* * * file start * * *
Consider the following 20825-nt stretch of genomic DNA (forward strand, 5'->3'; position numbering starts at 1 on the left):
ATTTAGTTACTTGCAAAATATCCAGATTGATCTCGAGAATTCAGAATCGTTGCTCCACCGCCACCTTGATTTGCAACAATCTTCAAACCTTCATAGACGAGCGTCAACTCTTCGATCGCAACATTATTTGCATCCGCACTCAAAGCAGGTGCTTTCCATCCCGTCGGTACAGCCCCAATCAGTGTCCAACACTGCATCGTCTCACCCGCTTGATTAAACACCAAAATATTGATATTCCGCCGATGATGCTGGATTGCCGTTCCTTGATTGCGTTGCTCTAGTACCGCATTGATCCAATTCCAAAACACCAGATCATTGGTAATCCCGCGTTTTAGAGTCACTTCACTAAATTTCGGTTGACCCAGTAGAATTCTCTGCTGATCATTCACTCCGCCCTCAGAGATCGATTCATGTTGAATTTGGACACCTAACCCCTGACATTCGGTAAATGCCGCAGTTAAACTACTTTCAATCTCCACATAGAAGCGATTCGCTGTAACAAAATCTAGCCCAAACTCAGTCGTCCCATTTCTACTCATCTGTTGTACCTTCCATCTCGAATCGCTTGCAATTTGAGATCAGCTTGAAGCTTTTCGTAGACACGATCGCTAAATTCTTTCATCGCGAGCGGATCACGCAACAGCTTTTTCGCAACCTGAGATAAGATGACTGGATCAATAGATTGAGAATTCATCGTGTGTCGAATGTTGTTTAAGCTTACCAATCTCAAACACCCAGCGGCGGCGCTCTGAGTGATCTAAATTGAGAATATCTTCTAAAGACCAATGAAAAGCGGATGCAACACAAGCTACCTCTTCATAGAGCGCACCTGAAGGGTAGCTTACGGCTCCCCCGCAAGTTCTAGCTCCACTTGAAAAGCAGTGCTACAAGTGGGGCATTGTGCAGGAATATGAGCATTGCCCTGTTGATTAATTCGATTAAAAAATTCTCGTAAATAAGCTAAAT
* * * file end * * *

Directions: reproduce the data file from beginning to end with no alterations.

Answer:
Consider the following 20825-nt stretch of genomic DNA (forward strand, 5'->3'; position numbering starts at 1 on the left):
ATTTAGTTACTTGCAAAATATCCAGATTGATCTCGAGAATTCAGAATCGTTGCTCCACCGCCACCTTGATTTGCAACAATCTTCAAACCTTCATAGACGAGCGTCAACTCTTCGATCGCAACATTATTTGCATCCGCACTCAAAGCAGGTGCTTTCCATCCCGTCGGTACAGCCCCAATCAGTGTCCAACACTGCATCGTCTCACCCGCTTGATTAAACACCAAAATATTGATATTCCGCCGATGATGCTGGATTGCCGTTCCTTGATTGCGTTGCTCTAGTACCGCATTGATCCAATTCCAAAACACCAGATCATTGGTAATCCCGCGTTTTAGAGTCACTTCACTAAATTTCGGTTGACCCAGTAGAATTCTCTGCTGATCATTCACTCCGCCCTCAGAGATCGATTCATGTTGAATTTGGACACCTAACCCCTGACATTCGGTAAATGCCGCAGTTAAACTACTTTCAATCTCCACATAGAAGCGATTCGCTGTAACAAAATCTAGCCCAAACTCAGTCGTCCCATTTCTACTCATCTGTTGTACCTTCCATCTCGAATCGCTTGCAATTTGAGATCAGCTTGAAGCTTTTCGTAGACACGATCGCTAAATTCTTTCATCGCGAGCGGATCACGCAACAGCTTTTTCGCAACCTGAGATAAGATGACTGGATCAATAGATTGAGAATTCATCGTGTGTCGAATGTTGTTTAAGCTTACCAATCTCAAACACCCAGCGGCGGCGCTCTGAGTGATCTAAATTGAGAATATCTTCTAAAGACCAATGAAAAGCGGATGCAACACAAGCTACCTCTTCATAGAGCGCACCTGAAGGGTAGCTTACGGCTCCCCCGCAAGTTCTAGCTCCACTTGAAAAGCAGTGCTACAAGTGGGGCATTGTGCAGGAATATGAGCATTGCCCTGTTGATTAATTCGATTAAAAAATTCTCGTAAATAAGCTAAAT